1921 P Zerbe “Proof” Dies
1- 1921 Proofs were made at the insistence of notable numismatist Farran Zerbe. Some 78 of these coins have been certified by PCGS, and as many as 200 may have been made.
2- This subject has always contained some level of VAM controversy, but as of late 2008, the proof can be identified by a small die scratch from the second U in UNUM to the denticles. The Zerbe Proof has 17 berries in the wreath on the reverse.
3- Similar coins were made for circulation. These "SO-CALLED ZERBE DIE" coins do not have the mark at UNUM. 1921-P VAM-1 is the "SO-CALLED ZERBE DIE" variety. 1921-P D1 Scribble Varieties
4- Please see the 1921-P VAM-47 listing for more information.
5- Additionally. a second proof variety was struck. The second Proof version is the so-called "Chapman" Proof, named after the Philadelphia coin dealer, Henry Chapman. PCGS has certified 40 examples. "Chapman" Proofs have been listed as having only 16 berries in the wreath on the reverse, but examination will reveal that they are also a product of the D1 or 17 berry hub. Several examples of certified Chapman Proofs may be found in the Heritage Permanent Auction Archives. Please see Lot 2192 Auction 434, 9 May 2007 St. Louis Central States show for a Proof 65 NGC example. The D1 reverse is clearly visible. The Heritage archives also picture Lot 5399 Auction 414, 13 Aug 2006 Denver ANA show, a Proof 60 PCGS example that shows two of the reverse die markers cited by Walter Breen. The diagonal line from the left side of the upright of the I in AMERICA and a short dash in the field between the right star and wreath touching neither are visible in the large image. Curiously, Breen appears to be the source of the misattribution of the hub type. Chapman proofs are of a far superior quality than the Zerbe strikings. Many experts do not consider the Zerbe pieces as proofs, but no such controversy surrounds the Chapman issue.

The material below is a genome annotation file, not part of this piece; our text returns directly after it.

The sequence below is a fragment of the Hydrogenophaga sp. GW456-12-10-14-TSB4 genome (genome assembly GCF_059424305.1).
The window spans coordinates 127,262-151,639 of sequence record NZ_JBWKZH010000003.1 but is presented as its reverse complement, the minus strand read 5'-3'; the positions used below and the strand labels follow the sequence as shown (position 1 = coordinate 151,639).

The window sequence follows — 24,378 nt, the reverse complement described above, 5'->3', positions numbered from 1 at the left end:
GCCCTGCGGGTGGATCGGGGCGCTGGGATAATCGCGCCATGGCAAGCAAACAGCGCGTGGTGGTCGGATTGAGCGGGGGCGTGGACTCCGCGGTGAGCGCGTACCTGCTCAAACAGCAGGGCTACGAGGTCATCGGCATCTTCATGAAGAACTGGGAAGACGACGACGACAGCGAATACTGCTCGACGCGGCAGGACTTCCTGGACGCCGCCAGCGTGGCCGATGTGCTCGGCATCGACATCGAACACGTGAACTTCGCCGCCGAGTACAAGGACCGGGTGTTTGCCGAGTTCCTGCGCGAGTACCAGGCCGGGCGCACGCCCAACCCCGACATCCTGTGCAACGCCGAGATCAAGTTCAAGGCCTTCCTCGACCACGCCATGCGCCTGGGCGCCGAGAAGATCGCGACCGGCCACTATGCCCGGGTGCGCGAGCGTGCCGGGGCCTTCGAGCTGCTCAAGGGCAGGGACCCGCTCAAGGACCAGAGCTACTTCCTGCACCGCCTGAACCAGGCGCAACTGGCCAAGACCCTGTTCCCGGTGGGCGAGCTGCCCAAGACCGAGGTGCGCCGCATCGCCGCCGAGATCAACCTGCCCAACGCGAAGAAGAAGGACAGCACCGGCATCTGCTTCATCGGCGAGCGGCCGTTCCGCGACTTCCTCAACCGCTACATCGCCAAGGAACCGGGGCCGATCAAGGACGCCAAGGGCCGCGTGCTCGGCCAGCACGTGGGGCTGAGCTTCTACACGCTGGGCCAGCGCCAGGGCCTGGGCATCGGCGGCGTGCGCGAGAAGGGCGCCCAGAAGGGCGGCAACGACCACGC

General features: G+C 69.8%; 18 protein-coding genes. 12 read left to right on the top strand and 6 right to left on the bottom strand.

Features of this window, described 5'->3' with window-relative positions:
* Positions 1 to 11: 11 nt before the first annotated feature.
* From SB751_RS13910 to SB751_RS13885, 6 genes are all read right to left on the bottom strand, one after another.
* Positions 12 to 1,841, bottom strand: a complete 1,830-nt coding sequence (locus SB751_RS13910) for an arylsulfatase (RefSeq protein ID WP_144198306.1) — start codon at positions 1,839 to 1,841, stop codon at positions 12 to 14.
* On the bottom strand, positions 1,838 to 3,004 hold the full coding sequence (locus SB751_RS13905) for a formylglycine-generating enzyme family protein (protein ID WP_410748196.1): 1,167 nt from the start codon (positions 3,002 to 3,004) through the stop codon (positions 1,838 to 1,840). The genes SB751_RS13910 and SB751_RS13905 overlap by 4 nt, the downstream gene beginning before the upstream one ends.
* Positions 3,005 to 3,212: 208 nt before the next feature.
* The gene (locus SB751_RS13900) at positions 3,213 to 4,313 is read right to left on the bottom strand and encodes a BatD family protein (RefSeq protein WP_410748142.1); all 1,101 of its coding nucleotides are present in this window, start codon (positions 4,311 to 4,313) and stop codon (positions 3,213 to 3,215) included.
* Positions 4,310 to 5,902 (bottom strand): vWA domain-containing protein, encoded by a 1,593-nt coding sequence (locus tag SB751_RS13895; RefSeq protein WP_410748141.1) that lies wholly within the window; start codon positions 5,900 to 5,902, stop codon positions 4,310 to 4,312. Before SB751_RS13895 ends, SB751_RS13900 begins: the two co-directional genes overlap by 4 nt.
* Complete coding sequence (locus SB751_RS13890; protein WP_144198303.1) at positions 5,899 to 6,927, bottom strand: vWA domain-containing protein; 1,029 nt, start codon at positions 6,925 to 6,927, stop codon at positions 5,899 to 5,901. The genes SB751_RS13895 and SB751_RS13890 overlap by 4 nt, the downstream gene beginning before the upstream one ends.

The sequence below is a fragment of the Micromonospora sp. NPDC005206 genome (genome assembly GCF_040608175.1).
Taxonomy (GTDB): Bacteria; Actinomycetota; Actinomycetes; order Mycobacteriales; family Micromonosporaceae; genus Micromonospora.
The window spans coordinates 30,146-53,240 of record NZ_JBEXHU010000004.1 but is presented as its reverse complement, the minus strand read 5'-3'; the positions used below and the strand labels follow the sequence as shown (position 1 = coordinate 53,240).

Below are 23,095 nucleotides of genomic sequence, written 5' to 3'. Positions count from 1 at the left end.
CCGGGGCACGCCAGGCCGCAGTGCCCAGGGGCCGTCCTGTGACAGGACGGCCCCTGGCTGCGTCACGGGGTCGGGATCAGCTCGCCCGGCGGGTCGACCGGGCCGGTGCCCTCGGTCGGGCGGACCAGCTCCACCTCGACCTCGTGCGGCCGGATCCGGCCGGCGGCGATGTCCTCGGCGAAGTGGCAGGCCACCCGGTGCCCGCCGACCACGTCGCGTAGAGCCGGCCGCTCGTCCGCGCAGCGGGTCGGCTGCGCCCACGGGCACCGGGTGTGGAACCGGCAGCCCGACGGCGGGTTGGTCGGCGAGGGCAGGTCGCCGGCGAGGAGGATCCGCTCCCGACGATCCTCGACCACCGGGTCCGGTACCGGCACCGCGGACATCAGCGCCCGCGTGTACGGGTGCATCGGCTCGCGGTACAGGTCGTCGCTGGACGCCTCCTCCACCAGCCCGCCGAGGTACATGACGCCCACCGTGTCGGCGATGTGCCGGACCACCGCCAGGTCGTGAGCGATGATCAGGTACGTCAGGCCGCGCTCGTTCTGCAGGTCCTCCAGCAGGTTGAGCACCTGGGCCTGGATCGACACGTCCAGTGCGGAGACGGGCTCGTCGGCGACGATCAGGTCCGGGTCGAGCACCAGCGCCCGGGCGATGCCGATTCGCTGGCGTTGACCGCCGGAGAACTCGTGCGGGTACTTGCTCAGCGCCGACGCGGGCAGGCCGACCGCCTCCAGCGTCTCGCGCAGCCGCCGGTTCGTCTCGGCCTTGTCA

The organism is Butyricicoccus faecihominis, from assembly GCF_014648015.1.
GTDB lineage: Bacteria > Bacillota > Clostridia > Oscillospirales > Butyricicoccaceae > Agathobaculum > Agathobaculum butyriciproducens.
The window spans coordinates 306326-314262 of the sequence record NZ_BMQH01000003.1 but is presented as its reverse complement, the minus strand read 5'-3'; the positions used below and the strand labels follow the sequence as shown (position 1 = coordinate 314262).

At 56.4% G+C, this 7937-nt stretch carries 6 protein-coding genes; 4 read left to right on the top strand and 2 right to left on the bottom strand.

Additional information on 17 Berry Reverse 21-P Morgans can be found by clicking the link in this sentence.
Finally, in 2008 Jack Lee discovered that the 1921-P proof coin in the Smithsonian Collection has a 16 Berry Reverse (D2). It is unknown at this time, and may never be known, the how and why of the production of this coin. This variety is listed for 1921-P D2 Scribble Varieties as the 1921-P VAM-3BV from a circulation strike example.
Soon thereafter in January 2009 at the VAM Thing at FUN, Ash Harrison noted his research on the "true" Zerbe dies. He determined that the same variety tended to occupy PCGS and NGC holders labeled as Zerbe proofs. He also found this variety in some, but not all, other TPG holders labeled as Zerbe proofs. Although Ash did not make this assertion lightly, he was careful to acknowledge that we will perhaps never know the answer with 100% certainty. This variety was listed for 1921-P D2 Scribble Varieties 1921-P VAM-1AG
Messy Desk 2014
Once upon a time, all 1921s with a D1 reverse were being called "So called Zerbe" coins. This is a term that should now be ignored. There is no, I repeat, NO premium or anything that doesn't match 1921-P VAM-1AG or 1921-P VAM-47 exactly, and there's quite possibly very little premium for those unless they look like proof coins (i.e., early, special business strikes).
Full Coin Photos
Large Full Coin Photos courtesy of Heritage and ATTRIBUTION BY NGC